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Development and Testing of a Low-Cost Condensation Detection System

Published by the American Society of Agricultural and Biological Engineers, St. Joseph, Michigan

Citation:  Paper number  024013,  2002 ASAE Annual Meeting . (doi: 10.13031/2013.9176) @2002
Authors:   Braun, M.J., Montross, M.D., Beaman, C., Duncan, G.A., Gates, R.S.
Keywords:   Greenhouse, grain bin, moisture, ventilation.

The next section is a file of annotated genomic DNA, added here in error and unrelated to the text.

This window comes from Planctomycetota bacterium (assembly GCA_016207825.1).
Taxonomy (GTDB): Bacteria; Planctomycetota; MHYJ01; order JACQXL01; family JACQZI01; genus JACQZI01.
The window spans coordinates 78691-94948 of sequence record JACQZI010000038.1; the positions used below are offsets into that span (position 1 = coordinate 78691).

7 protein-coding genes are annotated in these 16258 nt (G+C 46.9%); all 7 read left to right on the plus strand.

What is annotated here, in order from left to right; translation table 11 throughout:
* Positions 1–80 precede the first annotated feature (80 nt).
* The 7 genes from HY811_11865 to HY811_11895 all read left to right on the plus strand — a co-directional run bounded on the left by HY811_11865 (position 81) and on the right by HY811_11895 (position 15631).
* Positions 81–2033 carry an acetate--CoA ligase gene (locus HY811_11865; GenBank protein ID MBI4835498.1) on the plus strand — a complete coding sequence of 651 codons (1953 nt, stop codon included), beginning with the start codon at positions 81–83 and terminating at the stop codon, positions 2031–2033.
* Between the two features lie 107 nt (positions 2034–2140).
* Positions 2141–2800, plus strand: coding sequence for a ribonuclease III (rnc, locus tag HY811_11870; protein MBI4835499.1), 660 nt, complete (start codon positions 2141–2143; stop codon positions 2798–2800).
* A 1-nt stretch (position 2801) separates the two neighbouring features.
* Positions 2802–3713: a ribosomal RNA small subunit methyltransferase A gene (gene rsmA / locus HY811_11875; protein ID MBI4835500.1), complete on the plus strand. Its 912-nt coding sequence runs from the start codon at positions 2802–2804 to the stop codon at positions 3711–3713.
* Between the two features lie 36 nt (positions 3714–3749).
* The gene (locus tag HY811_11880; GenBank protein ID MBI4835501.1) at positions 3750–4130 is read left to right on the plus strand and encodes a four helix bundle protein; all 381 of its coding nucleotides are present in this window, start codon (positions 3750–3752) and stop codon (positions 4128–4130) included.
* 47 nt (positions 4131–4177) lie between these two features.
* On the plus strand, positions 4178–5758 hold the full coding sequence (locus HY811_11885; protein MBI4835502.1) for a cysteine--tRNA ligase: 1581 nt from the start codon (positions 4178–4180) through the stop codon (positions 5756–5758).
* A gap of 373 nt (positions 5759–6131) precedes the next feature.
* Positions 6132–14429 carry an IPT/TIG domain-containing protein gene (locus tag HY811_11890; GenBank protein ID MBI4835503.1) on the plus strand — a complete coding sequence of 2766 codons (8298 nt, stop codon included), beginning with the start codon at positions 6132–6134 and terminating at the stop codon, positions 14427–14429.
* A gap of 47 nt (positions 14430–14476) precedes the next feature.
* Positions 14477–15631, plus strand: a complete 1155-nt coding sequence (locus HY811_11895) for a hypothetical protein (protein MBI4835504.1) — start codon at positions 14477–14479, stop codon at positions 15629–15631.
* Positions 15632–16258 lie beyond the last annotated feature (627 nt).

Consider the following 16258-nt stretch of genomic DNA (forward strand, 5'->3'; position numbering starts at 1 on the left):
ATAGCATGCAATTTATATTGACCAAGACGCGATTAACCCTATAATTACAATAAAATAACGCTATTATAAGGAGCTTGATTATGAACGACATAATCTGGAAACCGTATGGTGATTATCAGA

A system was designed to detect condensation using a leaf wetness sensor. The leaf wetness sensor was a variable resistance device that was a function of moisture on the surface. A circuit was developed to compare the sensor output to a reference voltage and control a relay for ventilation. The system was validated in an environmental chamber in the laboratory using a heat exchanger and water bath. Condensation was immediately detected when the plate was cooled below the dew-point temperature of the chamber. When the water temperature increased above the dew-point temperature there was a delay as the moisture was evaporated from the plate. Dirt and other foreign material were added to the leaf wetness sensor with little effect on system performance. The dirt acted to delay the sensor from drying and predicted slightly longer condensation periods. The system was tested in a tobacco greenhouse and a grain bin and was verified using relative humidity sensors and thermistors. There were frequent periods of condensation in the greenhouse and the system accurately predicted them. Condensation did not occur in the grain bin as a result of the dry conditions the grain was stored under. The relative humidity and thermistors verified that condensation probably did not occur during storage.

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